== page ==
It seems like Marketing 101: the more people who know your brand, the better off you are as a business.  At least that seems to have been the common wisdom for quite some time– the bigger the better. For example, Wal-Mart is big, and they’re weathering the recession quite nicely, posting profits at a time when many businesses are struggling.

But is there a breaking point for brands– a point at which the bigness that once brought in consumers by the truckload turns into a sort of ubiquity that turns consumers off?

Recent moves by Starbucks might be an indication that there is such a breaking point.  If you haven’t followed it in the news on or blogs, Starbucks has recently started opening new coffee shops that do not bear the company’s familiar name, logo, and colors.  The stores, dubbed by some as”Stealth Starbucks” stores, look like small, independent coffee shops and often take the name of the street(s) on which they are located.

Here’s a look at one of them (photo via Seattle Times):

So what is a trademark lawyer or a marketing guru to take away from this phenomenon?

Bryant Simon, a professor at Temple University, who has published a book on Starbucks has some interesting thoughts in a piece for Reuters.  Prof. Simon cites a concept known as “brand avoidance,” which he argues is becoming an increasingly common behavior among consumers who find themselves alienated with a marketplace dominated by large players.  These consumers are looks for something smaller and more “authentic,” and business trends are reflecting this.  According to Prof. Simon, “the number of independent coffee houses in the U.S. has jumped past the number of chain store outlets, and now represent 54 percent of the coffee market.”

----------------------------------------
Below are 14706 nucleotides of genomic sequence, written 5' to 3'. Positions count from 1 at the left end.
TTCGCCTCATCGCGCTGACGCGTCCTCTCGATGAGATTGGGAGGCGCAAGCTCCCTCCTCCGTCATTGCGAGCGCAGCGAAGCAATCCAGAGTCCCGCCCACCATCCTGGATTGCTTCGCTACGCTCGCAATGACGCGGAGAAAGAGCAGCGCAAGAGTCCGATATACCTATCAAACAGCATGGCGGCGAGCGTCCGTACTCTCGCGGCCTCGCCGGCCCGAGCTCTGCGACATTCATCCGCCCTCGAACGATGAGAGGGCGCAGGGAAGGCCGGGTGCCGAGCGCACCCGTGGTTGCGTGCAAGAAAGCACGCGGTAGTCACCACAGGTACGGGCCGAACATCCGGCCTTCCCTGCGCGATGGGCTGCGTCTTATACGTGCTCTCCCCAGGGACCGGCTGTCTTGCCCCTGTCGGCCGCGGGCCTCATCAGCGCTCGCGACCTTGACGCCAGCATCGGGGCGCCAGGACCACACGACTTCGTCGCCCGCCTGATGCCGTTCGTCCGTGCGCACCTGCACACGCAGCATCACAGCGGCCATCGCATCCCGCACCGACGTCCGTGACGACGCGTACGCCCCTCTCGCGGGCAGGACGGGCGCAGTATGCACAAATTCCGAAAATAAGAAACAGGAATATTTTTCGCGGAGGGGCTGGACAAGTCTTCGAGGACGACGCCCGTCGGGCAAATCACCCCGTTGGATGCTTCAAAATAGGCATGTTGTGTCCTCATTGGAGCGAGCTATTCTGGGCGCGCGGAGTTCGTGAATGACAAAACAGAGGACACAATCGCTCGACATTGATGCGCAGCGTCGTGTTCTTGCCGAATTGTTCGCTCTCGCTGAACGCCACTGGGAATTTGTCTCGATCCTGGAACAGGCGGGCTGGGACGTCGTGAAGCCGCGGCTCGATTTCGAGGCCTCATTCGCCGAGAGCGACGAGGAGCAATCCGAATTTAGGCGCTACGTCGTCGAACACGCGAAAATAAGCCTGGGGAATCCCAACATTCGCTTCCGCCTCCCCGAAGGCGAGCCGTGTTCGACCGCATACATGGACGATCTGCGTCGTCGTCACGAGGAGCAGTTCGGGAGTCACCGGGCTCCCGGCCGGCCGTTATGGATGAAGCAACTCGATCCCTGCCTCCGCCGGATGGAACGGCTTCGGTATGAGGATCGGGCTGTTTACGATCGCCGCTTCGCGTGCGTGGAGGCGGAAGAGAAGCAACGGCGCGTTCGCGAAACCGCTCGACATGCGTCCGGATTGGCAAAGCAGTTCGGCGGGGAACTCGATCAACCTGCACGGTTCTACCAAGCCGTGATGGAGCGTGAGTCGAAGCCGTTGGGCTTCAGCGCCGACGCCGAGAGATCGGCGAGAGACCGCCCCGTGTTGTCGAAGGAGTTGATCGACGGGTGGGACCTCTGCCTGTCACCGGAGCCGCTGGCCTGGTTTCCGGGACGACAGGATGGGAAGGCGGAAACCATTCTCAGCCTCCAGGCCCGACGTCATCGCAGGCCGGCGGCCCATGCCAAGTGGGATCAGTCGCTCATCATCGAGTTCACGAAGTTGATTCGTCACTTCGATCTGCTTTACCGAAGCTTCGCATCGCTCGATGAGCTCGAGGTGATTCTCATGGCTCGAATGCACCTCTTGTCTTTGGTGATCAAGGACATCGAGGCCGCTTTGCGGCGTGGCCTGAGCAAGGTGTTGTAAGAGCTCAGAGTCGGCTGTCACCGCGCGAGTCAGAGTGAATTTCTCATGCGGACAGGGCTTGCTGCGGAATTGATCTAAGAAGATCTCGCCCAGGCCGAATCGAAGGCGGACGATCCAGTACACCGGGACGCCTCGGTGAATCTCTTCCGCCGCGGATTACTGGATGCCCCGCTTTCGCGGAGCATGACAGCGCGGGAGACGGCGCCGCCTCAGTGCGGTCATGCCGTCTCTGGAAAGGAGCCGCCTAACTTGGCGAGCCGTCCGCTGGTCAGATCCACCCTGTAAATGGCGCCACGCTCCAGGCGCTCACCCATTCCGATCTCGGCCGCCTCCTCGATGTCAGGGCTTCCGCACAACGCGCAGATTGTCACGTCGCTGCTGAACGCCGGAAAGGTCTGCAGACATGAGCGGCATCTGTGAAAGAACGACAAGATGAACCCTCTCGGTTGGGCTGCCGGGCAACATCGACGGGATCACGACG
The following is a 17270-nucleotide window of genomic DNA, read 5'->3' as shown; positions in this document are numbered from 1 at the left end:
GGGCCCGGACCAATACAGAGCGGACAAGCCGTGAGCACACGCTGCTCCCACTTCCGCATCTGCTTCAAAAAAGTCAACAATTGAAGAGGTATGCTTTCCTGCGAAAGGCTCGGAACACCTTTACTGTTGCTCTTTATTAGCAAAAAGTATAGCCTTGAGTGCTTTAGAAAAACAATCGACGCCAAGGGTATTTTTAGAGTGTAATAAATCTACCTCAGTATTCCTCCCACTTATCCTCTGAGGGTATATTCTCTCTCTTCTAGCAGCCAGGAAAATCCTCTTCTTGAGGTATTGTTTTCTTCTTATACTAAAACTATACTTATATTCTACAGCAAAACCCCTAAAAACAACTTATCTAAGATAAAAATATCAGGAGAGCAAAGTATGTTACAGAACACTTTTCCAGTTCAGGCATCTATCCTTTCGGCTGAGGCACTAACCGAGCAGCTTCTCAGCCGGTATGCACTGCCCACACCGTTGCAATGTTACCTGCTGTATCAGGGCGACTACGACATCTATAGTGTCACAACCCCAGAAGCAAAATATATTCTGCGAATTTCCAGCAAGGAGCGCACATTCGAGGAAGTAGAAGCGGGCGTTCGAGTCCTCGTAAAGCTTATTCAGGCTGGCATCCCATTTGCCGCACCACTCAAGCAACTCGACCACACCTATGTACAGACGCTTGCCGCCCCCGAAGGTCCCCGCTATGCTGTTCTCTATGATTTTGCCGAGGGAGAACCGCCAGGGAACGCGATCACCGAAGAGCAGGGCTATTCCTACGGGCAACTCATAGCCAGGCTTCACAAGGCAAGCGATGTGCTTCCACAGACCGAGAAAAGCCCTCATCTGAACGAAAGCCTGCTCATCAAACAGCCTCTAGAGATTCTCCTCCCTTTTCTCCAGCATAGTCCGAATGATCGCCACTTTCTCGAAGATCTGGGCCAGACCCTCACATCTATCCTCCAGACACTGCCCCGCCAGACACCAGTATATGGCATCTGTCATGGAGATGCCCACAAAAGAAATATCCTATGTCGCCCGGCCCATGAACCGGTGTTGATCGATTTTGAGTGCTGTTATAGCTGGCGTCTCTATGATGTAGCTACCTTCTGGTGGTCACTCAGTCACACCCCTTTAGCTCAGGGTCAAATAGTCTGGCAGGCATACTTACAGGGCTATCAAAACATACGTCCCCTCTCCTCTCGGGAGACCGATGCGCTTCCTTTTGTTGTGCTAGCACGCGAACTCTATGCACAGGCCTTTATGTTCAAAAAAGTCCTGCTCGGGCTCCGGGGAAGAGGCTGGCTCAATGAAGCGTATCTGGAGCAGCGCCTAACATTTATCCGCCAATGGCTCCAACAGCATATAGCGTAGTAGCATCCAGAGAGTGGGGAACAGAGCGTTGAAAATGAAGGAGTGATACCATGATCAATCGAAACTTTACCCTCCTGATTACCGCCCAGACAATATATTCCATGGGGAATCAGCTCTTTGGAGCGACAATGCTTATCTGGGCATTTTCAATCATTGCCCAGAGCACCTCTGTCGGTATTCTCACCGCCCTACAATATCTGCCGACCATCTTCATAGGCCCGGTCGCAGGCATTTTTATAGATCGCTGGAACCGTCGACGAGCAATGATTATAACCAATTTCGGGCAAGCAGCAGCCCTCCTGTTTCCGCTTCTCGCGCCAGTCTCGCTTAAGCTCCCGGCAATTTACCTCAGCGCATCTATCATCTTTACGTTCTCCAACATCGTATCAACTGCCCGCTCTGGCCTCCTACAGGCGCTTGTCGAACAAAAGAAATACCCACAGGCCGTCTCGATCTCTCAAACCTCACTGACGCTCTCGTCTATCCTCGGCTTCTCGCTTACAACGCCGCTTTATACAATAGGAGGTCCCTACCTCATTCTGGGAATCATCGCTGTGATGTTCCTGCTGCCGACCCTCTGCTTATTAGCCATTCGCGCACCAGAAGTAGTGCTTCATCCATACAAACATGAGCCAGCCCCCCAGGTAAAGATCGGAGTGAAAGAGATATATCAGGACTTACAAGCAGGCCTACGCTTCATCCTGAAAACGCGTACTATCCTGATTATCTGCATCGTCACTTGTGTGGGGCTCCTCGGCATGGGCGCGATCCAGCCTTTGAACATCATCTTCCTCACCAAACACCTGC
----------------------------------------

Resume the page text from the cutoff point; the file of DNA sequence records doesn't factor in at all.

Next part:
Starbucks isn’t the only iconic brand that’s experimented with non-branded offerings.  McDonald’s tried a similar idea with unbranded “Quarter Pounder” shops in Japan that had a sleek, almost night-club-like feel to them.

Are the consumers Starbucks is hoping to woo with its non-branded stores going to be drawn in by this business move?  Only time will tell.   It remains to be seen how these efforts to cater to brand avoidance will pay off.  Small businesses should see brand avoidance as an opportunity to bring in new customers.  (You’re already small, you don’t have to pretend that you are!)  And many larger companies have not yet reached the level of a Starbucks, McDonald’s, or Wal-Mart, so there’s no reason for them to dilute the strength of the brands their trying to build.  Sure, there’s room for speciality brands and other sub-brands, but the basic wisdom– keep growing your brand– still applies to most.